If you wake up early on a cool summer morning, you may find a landscape transformed by thousands of glittering dewdrops. While these tiny droplets of water are easy to take for granted, they do a whole lot more then get your socks wet when you walk through the lawn. Dew has an important role to play in ecosystem health and resilience.
A new study led by François Ritter, a Ph.D. candidate at the University of Illinois–Chicago Department of Earth and Environmental Sciences, provides important insights into the frequency of dew formation across the U.S. Dew Frequency Across the U.S. from a Network of In Situ Radiometers, co-authored by Max Berkelhammer and Daniel Beysens, used sensor data from NEON terrestrial field sites to examine the conditions that lead to dew formation in different ecosystems. The findings could help ecologists better predict how ecosystems will respond to increased drought frequency.
The Science of Dew Formation
Dew forms when water vapor in the atmosphere condenses onto cool surfaces. This is the same process that you witness on your bathroom mirror when you take a shower: water droplets form when warm, moisture-heavy air comes in contact with the cooler surface of the mirror.
In natural environments, dew typically forms on grass and leaves overnight, often when days are warm and nights are cool. When the sun goes down, air and surfaces heated up by solar radiation during the day begin to cool. Cooler air can't hold as much water vapor as warmer air; as the temperature drops, the rate of condensation exceeds the rate of evaporation and water droplets form. The temperature at which this occurs is known as the dew point. Dew (or frost, if temperatures are below freezing) forms on surfaces that are cooler than the surrounding air.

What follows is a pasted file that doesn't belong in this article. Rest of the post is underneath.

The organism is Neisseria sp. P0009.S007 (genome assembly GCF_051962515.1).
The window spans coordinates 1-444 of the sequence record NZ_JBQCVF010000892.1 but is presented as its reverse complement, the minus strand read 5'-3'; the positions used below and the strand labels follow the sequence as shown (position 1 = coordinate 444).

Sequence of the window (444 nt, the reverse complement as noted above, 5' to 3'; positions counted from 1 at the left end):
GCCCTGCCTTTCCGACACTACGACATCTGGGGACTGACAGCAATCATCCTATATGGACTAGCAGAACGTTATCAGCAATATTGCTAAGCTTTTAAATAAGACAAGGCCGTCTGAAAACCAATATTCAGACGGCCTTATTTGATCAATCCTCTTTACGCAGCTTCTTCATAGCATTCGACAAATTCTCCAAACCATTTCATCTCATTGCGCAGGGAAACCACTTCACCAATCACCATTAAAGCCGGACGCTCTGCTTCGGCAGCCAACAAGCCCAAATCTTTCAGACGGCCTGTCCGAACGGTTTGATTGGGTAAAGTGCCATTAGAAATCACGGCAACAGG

So, What Does Dew Do, Anyway?
Most studies of the water cycle in ecosystems focus on the water brought into the system through precipitation (rain and snow), groundwater and surface water. But dew also has an important role in many ecosystems.
François explains, "Dew is not enough by itself to keep plants alive long term, but during periods of drought these secondary processes become more relevant. Dew may help some species survive drought conditions."
Dew reduces water stress for plants by three main processes.
- Water deposited on grass and leaves reduces transpiration (the release of water into the atmosphere through pores in the plant's leaves). Dew forms a protective barrier on the leaf; transpiration will not occur until the dew evaporates. This means that the plant retains more moisture in its cells, making it more resilient in hot, dry conditions.
- As dew evaporates, it cools the plant down in much the same way that evaporating sweat cools your body on a hot day. This reduces heat stress in very hot environments.
- Some species, especially desert plants, can actually absorb water directly through their leaves. For these species, dew is a direct source of hydration.
Dew may also play an important role in seed germination. High levels of dew in grasslands could provide the moisture needed for different types of seeds to germinate, perhaps even creating conditions that support the transition from grasslands to forests.
Calculating the Frequency of Dew Formation Using NEON Micrometeorology Data
Dew frequency depends on a number of variables, including air temperature, relative humidity, surface temperatures and wind speed. François says, "Conditions have to be just right. If the wind speed it too high or too low, or if the air and surface temperatures aren't in the right range, dew will not form."